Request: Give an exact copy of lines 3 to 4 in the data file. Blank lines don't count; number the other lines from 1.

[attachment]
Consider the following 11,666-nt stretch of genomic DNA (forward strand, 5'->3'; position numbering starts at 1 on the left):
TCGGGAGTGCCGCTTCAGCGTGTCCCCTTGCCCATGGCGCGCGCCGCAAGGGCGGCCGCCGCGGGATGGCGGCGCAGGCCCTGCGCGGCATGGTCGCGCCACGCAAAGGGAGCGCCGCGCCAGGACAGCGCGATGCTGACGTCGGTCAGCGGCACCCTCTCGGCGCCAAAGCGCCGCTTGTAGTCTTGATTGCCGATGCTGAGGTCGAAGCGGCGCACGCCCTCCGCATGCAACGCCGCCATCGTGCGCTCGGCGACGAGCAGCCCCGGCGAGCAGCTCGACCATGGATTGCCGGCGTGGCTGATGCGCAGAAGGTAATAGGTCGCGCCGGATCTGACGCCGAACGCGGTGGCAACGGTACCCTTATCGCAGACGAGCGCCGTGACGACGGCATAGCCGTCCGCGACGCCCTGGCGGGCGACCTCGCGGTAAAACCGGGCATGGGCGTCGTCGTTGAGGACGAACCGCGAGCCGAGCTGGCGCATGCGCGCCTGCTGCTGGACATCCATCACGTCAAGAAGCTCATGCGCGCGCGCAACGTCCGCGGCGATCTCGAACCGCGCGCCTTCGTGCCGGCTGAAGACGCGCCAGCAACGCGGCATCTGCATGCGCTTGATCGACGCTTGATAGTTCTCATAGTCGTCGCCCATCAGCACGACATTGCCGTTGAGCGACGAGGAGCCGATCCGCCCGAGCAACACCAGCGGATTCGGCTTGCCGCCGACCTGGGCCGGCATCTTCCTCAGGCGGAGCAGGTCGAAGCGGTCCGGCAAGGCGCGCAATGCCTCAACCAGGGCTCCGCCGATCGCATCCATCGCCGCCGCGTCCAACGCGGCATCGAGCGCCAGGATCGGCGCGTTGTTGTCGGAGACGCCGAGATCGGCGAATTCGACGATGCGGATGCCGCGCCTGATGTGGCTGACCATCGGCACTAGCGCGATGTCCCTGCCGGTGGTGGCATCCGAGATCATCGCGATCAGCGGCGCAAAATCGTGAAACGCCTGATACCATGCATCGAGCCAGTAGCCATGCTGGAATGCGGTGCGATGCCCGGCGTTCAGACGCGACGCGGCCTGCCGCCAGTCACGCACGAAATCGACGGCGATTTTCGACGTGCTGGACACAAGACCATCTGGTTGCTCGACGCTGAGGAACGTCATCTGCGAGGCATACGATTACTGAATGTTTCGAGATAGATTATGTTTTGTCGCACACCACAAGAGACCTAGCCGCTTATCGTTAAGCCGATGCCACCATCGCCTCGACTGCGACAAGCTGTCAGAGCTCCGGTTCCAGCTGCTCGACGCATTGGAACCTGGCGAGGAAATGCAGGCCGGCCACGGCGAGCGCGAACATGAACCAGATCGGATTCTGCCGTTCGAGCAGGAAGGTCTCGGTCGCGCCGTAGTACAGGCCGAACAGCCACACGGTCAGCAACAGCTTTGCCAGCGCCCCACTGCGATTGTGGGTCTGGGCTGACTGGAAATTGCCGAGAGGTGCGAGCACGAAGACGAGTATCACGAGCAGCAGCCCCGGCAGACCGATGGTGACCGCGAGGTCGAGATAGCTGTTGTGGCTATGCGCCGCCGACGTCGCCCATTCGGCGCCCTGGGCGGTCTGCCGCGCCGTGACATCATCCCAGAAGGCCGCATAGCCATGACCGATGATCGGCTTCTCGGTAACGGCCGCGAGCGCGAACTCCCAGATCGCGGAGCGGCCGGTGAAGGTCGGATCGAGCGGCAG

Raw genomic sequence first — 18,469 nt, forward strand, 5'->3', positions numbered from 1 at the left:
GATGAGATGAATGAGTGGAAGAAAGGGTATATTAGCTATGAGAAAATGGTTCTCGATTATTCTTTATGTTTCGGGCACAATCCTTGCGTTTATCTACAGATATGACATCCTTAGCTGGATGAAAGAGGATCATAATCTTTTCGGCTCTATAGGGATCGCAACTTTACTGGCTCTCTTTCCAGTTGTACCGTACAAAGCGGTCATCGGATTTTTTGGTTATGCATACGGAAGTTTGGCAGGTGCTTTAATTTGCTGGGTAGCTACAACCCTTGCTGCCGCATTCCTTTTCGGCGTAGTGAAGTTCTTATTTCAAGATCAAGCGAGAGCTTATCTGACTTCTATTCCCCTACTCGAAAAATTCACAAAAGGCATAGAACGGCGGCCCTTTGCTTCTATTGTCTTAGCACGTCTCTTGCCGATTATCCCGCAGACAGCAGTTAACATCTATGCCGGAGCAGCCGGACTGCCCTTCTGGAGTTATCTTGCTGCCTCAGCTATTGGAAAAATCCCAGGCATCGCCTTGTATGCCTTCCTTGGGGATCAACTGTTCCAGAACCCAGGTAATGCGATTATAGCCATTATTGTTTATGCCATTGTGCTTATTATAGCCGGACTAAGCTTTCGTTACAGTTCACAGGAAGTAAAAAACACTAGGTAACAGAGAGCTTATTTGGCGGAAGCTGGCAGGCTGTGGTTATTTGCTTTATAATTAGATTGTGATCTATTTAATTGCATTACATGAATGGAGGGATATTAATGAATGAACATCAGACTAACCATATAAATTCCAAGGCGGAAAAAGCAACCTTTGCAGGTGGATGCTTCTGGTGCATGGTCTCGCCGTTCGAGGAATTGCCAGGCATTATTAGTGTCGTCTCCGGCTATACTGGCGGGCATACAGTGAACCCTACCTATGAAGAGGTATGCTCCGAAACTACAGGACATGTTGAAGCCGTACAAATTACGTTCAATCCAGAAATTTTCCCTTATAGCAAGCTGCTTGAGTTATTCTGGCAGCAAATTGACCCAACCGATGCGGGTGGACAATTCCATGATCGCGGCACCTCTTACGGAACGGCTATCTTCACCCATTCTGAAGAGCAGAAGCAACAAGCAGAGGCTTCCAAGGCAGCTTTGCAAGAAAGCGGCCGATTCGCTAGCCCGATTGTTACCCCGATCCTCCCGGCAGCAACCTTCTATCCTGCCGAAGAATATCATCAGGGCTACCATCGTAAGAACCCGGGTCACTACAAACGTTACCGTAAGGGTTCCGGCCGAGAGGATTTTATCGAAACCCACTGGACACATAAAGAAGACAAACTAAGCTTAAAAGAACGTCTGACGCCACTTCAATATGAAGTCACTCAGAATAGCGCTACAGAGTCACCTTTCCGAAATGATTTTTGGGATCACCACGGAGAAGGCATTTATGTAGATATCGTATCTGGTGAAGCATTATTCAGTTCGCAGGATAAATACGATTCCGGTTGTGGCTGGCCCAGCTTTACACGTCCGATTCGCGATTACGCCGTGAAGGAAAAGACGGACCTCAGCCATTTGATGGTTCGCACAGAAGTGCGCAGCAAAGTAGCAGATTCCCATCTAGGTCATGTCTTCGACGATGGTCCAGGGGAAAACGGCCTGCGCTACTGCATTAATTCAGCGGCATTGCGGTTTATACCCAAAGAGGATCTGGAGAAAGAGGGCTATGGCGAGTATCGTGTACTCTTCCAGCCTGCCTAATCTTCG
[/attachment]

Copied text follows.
Raw genomic sequence first — 18,469 nt, forward strand, 5'->3', positions numbered from 1 at the left:
GATGAGATGAATGAGTGGAAGAAAGGGTATATTAGCTATGAGAAAATGGTTCTCGATTATTCTTTATGTTTCGGGCACAATCCTTGCGTTTATCTACAGATATGACATCCTTAGCTGGATGAAAGAGGATCATAATCTTTTCGGCTCTATAGGGATCGCAACTTTACTGGCTCTCTTTCCAGTTGTACCGTACAAAGCGGTCATCGGATTTTTTGGTTATGCATACGGAAGTTTGGCAGGTGCTTTAATTTGCTGGGTAGCTACAACCCTTGCTGCCGCATTCCTTTTCGGCGTAGTGAAGTTCTTATTTCAAGATCAAGCGAGAGCTTATCTGACTTCTATTCCCCTACTCGAAAAATTCACAAAAGGCATAGAACGGCGGCCCTTTGCTTCTATTGTCTTAGCACGTCTCTTGCCGATTATCCCGCAGACAGCAGTTAACATCTATGCCGGAGCAGCCGGACTGCCCTTCTGGAGTTATCTTGCTGCCTCAGCTATTGGAAAAATCCCAGGCATCGCCTTGTATGCCTTCCTTGGGGATCAACTGTTCCAGAACCCAGGTAATGCGATTATAGCCATTATTGTTTATGCCATTGTGCTTATTATAGCCGGACTAAGCTTTCGTTACAGTTCACAGGAAGTAAAAAACACTAGGTAACAGAGAGCTTATTTGGCGGAAGCTGGCAGGCTGTGGTTATTTGCTTTATAATTAGATTGTGATCTATTTAATTGCATTACATGAATGGAGGGATATTAATGAATGAACATCAGACTAACCATATAAATTCCAAGGCGGAAAAAGCAACCTTTGCAGGTGGATGCTTCTGGTGCATGGTCTCGCCGTTCGAGGAATTGCCAGGCATTATTAGTGTCGTCTCCGGCTATACTGGCGGGCATACAGTGAACCCTACCTATGAAGAGGTATGCTCCGAAACTACAGGACATGTTGAAGCCGTACAAATTACGTTCAATCCAGAAATTTTCCCTTATAGCAAGCTGCTTGAGTTATTCTGGCAGCAAATTGACCCAACCGATGCGGGTGGACAATTCCATGATCGCGGCACCTCTTACGGAACGGCTATCTTCACCCATTCTGAAGAGCAGAAGCAACAAGCAGAGGCTTCCAAGGCAGCTTTGCAAGAAAGCGGCCGATTCGCTAGCCCGATTGTTACCCCGATCCTCCCGGCAGCAACCTTCTATCCTGCCGAAGAATATCATCAGGGCTACCATCGTAAGAACCCGGGTCACTACAAACGTTACCGTAAGGGTTCCGGCCGAGAGGATTTTATCGAAACCCACTGGACACATAAAGAAGACAAACTAAGCTTAAAAGAACGTCTGACGCCACTTCAATATGAAGTCACTCAGAATAGCGCTACAGAGTCACCTTTCCGAAATGATTTTTGGGATCACCACGGAGAAGGCATTTATGTAGATATCGTATCTGGTGAAGCATTATTCAGTTCGCAGGATAAATACGATTCCGGTTGTGGCTGGCCCAGCTTTACACGTCCGATTCGCGATTACGCCGTGAAGGAAAAGACGGACCTCAGCCATTTGATGGTTCGCACAGAAGTGCGCAGCAAAGTAGCAGATTCCCATCTAGGTCATGTCTTCGACGATGGTCCAGGGGAAAACGGCCTGCGCTACTGCATTAATTCAGCGGCATTGCGGTTTATACCCAAAGAGGATCTGGAGAAAGAGGGCTATGGCGAGTATCGTGTACTCTTCCAGCCTGCCTAATCTTCG